Understanding 2020 updated Incoterms Classifications

Alan Villaseñor

Imports and exports   January 23 2023

International trade can be tricky, and understanding the 2020 Updated Incoterms classifications is one way to ensure you are up to date with all regulations.

Incoterms are an essential set of rules that are used around the globe in international sales contracts. They clarify who is responsible for the cost and risk associated with each shipment. Knowing the latest Incoterms classifications will help logistics managers, procurement managers, and business owners stay informed of their obligations related to international shipping.


What Are Incoterm rules?

Incoterms are short for "International Commercial Terms", created by the International Chamber of Commerce (ICC). These terms define which party is responsible for different aspects of international shipments, such as who pays for freight charges, customs duties, and insurance costs.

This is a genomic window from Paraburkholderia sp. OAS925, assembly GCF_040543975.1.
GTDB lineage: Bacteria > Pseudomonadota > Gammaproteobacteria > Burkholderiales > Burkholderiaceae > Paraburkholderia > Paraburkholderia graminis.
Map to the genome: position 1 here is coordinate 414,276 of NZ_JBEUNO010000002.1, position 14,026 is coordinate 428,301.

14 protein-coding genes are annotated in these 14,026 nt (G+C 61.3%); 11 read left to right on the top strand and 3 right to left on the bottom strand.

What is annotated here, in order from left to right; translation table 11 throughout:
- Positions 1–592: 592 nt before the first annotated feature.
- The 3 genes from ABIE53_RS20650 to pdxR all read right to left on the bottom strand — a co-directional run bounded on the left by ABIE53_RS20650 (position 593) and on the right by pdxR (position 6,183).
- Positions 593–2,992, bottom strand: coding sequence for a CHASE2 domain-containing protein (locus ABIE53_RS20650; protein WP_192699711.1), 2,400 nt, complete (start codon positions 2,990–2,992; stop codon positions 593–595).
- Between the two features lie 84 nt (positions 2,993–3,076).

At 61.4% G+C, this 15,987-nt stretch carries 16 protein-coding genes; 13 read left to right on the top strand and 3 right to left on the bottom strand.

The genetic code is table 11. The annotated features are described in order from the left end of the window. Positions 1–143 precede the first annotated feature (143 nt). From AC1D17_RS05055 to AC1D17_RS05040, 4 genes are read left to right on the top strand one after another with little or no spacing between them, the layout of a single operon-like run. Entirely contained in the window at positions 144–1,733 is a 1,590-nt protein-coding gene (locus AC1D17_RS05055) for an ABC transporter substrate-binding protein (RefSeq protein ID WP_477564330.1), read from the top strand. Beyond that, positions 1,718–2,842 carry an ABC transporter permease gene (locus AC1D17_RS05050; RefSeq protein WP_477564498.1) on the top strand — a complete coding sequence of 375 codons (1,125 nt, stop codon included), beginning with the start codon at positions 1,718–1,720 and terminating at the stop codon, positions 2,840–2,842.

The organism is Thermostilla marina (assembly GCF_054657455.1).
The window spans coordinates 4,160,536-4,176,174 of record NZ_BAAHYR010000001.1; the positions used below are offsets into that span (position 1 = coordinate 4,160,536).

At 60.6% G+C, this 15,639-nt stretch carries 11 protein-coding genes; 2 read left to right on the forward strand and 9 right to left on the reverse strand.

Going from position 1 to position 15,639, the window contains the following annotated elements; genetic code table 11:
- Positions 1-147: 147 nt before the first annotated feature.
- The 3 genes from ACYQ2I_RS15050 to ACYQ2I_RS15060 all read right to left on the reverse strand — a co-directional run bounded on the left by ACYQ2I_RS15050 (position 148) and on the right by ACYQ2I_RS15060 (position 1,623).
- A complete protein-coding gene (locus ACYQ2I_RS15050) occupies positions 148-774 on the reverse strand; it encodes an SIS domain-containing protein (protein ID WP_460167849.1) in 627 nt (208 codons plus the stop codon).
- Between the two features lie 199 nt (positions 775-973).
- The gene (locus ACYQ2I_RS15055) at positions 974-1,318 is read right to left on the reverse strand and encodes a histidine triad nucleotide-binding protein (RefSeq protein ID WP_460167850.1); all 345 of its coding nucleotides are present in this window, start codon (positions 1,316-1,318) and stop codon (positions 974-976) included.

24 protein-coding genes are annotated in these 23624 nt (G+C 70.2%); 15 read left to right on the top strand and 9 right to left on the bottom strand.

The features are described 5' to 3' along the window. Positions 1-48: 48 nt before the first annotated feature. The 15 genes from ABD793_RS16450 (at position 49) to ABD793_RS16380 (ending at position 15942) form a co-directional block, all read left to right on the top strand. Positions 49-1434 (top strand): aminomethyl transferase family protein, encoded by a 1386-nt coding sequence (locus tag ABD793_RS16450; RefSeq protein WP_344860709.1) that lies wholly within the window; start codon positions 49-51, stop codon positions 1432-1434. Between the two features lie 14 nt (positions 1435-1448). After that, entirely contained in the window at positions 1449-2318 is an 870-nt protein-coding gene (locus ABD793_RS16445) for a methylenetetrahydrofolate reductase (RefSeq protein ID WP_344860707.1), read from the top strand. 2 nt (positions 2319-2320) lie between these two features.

The ICC updates these terms every ten years to keep up with changes in international trade regulations. In 2020, they released their 11th version of Incoterms, including updated definitions and guidelines related to international trade.

The 11th version of Incoterms includes three main categories based on different modes of transport: sea/inland waterway, rail/road/air, and multi-modal transportation. Each class has its own set of rules that determine who is responsible for what when it comes to international shipments.

For example, if you're shipping goods by sea, you'll need to know which party is responsible for loading the cargo onto the ship or paying any additional port fees incurred during transit.